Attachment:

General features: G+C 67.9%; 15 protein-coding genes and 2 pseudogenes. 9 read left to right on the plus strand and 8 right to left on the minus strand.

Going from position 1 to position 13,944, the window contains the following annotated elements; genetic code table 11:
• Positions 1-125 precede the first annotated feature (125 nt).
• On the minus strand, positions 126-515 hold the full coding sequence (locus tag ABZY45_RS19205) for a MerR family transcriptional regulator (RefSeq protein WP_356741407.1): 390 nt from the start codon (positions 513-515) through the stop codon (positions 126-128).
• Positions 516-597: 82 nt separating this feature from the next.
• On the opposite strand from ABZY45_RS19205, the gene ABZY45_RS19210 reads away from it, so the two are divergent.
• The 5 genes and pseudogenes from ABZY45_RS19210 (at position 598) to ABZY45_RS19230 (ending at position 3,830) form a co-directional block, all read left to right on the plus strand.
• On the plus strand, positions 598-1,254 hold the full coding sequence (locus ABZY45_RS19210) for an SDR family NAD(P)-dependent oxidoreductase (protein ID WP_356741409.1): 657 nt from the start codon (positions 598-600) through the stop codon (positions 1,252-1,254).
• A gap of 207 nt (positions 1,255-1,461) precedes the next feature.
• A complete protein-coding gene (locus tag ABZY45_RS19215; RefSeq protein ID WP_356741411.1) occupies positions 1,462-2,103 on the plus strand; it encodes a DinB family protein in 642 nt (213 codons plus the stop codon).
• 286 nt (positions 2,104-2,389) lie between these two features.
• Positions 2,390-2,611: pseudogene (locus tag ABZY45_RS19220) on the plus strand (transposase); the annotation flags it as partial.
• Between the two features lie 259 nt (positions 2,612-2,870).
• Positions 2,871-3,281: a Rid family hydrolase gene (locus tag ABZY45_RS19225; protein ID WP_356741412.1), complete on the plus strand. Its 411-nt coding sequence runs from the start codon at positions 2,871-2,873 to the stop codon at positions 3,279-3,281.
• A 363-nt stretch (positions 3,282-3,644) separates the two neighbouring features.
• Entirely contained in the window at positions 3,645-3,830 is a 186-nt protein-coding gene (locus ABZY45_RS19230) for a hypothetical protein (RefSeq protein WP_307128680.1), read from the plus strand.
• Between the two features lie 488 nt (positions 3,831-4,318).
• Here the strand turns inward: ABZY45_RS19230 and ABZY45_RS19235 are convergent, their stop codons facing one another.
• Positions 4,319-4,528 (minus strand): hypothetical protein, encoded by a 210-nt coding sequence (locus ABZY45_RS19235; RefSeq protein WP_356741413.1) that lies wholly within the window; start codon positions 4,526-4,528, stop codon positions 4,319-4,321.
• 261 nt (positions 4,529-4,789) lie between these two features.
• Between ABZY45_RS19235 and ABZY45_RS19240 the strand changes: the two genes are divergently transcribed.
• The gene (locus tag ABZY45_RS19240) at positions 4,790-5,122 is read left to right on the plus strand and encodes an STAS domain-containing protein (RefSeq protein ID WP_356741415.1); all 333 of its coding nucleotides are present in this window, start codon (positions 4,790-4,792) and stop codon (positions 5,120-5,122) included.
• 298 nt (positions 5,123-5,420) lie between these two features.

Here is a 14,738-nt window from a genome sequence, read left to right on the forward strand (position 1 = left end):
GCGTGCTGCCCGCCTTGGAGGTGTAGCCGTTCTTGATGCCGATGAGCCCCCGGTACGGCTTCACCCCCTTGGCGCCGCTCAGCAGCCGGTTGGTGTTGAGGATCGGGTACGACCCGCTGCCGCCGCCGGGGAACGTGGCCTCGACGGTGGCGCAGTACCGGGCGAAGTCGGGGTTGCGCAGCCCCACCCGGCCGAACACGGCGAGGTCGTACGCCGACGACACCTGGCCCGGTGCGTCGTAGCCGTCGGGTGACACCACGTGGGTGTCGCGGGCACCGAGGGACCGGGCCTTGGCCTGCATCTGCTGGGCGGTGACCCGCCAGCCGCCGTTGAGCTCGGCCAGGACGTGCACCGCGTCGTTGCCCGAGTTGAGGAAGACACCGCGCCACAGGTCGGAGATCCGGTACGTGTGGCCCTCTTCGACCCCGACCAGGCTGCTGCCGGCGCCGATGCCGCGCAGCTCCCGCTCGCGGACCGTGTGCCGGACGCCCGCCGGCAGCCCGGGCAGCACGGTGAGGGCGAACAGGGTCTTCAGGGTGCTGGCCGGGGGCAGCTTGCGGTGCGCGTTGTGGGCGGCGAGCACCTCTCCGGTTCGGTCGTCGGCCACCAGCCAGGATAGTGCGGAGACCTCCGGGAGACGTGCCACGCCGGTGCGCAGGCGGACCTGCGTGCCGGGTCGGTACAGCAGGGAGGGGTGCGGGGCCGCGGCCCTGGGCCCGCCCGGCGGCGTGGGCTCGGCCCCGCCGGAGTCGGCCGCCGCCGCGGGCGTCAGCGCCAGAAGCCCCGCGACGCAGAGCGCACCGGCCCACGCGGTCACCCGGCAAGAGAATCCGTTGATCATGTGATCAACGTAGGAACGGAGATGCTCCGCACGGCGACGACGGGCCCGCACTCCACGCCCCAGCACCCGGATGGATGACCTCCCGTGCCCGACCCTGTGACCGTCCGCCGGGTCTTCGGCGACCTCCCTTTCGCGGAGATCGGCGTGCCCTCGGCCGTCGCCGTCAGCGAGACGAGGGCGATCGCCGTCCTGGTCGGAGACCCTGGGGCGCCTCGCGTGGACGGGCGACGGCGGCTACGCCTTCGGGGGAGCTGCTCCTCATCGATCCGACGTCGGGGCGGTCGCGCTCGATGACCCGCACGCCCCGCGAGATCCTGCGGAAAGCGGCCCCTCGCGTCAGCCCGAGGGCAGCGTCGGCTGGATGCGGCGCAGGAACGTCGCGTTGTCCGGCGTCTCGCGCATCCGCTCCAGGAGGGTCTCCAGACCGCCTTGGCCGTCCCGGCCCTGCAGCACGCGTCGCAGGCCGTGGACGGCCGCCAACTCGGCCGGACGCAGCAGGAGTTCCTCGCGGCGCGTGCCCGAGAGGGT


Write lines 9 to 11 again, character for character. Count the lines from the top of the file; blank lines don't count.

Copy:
• A gap of 207 nt (positions 1,255-1,461) precedes the next feature.
• A complete protein-coding gene (locus tag ABZY45_RS19215; RefSeq protein ID WP_356741411.1) occupies positions 1,462-2,103 on the plus strand; it encodes a DinB family protein in 642 nt (213 codons plus the stop codon).
• 286 nt (positions 2,104-2,389) lie between these two features.